More private rental properties will be needed for the growing demand from Housing Benefit tenants.
Currently there are over five million people claiming LHA and this is set to grow over the next 2-3 years, as we face a tough economic period and continued austerity measures from the Government. According to Dssmove.co.uk, letting agents and landlords will miss out if they ignore LHA tenants.
In many inner-city areas in the South West, Wales, Midlands and the North East and West LHA rates are sometimes higher than the market rent. Therefore in order for landlords to achieve this higher rent yield, they need to move into the DSS market as private tenants will not pay the same level of rent in some areas. i.e 2 bed LHA rate in Wolverhampton is £450 and many properties are on the open market rent £350 – £400.
Anecdotal evidence suggests that at least one in five mortgage lenders stipulate they will not accept LHA tenants, while four out of five do not make any reference to LHA tenants. There have been cases where the lender has no objection to a LHA tenant, but when the valuer appraises the property, they report they it should not be for LHA tenants. So landlords need to shop around if they want a lender for a property specifically for DSS tenants. .
Aki Ellahi, Founder of Dssmove.co.uk comments: “As a landlord and letting agent with over 500 properties on my books, I am always surprised when I hear agents say they won’t touch LHA tenants because they are a ‘bad risk’. Time and time again I hear the same complaints – they don’t pay their rent, won’t respect a property and are very unreliable. I don’t agree with this general view, as I think it is more ‘fiction’ than ‘fact’.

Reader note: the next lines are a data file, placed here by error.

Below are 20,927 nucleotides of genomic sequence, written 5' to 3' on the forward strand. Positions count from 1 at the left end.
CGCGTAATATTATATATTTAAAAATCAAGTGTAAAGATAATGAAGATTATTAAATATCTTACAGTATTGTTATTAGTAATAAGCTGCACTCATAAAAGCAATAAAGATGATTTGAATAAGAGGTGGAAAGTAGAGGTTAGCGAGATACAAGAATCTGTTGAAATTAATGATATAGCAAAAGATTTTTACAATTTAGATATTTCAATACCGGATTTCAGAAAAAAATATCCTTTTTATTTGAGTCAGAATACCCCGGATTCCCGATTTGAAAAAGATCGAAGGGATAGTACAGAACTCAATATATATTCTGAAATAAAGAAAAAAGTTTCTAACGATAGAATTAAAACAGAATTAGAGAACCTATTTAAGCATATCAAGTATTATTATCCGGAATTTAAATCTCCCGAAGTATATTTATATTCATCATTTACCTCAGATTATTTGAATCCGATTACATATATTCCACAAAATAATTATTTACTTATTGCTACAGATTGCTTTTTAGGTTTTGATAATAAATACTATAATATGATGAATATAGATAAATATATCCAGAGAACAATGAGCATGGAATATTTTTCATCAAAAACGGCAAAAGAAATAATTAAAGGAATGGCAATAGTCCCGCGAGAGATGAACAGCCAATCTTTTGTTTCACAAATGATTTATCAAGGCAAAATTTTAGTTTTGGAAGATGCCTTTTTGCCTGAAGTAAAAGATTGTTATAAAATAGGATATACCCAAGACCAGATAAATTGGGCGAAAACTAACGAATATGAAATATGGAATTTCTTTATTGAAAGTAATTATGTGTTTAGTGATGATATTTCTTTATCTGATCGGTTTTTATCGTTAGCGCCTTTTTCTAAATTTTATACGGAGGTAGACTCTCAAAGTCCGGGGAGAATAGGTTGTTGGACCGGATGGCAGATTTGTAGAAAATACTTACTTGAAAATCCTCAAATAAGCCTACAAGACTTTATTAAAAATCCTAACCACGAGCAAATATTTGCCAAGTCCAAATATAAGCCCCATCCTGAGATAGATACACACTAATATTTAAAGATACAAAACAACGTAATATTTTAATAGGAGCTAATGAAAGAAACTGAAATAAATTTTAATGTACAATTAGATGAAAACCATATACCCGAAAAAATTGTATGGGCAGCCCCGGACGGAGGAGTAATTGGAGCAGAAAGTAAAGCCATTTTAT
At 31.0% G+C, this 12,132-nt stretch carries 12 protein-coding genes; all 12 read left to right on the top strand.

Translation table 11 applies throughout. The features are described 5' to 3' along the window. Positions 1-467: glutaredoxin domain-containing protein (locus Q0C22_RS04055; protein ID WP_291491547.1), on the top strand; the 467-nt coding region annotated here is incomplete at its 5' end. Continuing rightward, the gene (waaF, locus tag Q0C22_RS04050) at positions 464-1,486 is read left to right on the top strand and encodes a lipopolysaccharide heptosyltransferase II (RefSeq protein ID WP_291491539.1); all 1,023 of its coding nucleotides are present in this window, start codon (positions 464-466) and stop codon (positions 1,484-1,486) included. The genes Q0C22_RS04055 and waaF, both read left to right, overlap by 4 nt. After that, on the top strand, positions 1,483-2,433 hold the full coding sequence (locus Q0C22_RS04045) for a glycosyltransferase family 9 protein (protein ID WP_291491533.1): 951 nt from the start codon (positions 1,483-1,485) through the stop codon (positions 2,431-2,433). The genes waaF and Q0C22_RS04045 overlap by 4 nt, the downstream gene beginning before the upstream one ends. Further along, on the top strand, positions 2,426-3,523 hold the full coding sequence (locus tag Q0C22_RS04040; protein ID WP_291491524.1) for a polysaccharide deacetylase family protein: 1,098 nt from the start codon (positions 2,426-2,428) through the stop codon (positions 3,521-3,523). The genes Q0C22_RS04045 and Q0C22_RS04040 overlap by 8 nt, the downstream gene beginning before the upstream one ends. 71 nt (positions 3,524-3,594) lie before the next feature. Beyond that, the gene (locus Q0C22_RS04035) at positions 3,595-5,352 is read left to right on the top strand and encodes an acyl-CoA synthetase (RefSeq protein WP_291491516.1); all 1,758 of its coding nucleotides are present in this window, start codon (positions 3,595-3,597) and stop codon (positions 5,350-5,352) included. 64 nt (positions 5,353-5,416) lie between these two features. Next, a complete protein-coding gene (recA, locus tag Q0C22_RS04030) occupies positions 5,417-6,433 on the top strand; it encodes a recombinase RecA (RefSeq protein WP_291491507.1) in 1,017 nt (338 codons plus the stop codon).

“Well over 95% of my business is LHA tenants and in over 30 years my family and I have been landlords, we have found that private and benefit tenants can cause the same problems. By being especially selective, we’ve seen very few problems over the years. In fact, our void rates have been around 2-3% per cent, which is in line with average annual void periods for private tenants.
“Regardless of what happens with the introduction of Universal Credit later this year, the DSS market will always exist. The more difficult the Government makes it for private landlords to rent to this LHA tenants will mean more business for letting agents, who really understand this market and can help protect individual landlords from this perceived increased risk. What is for sure is that landlords, tenants and local authorities will have to work together to ensure the smooth transition from LHA to Universal Credit.”
Though city centre agents like Foxtons will not deal with the DSS market, many independents do and some of the corporates have spotted the gap and are moving more into this market ie Martin & Co, Northwood. For many landlords and agents across the UK – especially in the North – there will be no choice about accepting LHA tenants in 2013 and beyond.
Dssmove.co.uk is a free of charge service for lettings agents who sign up and their properties will be displayed on Dssmove.co.uk. Dssmove.co.uk works with over 250 lettings agents nationwide and has over 4,000 properties on its site.
For further information call 01902 773949 or visit www.Dssmove.co.uk
Dssmove.co.uk founder Aki Ellahi is a very experienced landlord and letting agent who has worked with tenants in affordable housing for over 30 years. He also owns Wolverhampton-based letting agency, Rent Me Now – http://www.facebook.com/rentmenow
Dssmove.co.uk is totally free for tenants to use to search for properties to rent. A dedicated version of the portal can be accessed from anywhere via a smartphone – www.m.dssmove.co.uk. This allows tenants who don’t have fixed internet access to use the service from their mobile phone.
Significant research undertaken while developing Dssmove.co.uk shows mobile phone searches are becoming increasingly popular for people on housing benefit looking for properties.
Dssmove.co.uk will help people who will be adversely affected by the recent Welfare Reform Act. Those forced to move property because of the impending so-called ‘bedroom tax’ now have an alternative way of finding a new home. Conversely, letting agents who welcome those on housing benefit can now promote their properties to prospective tenants from anywhere in the UK.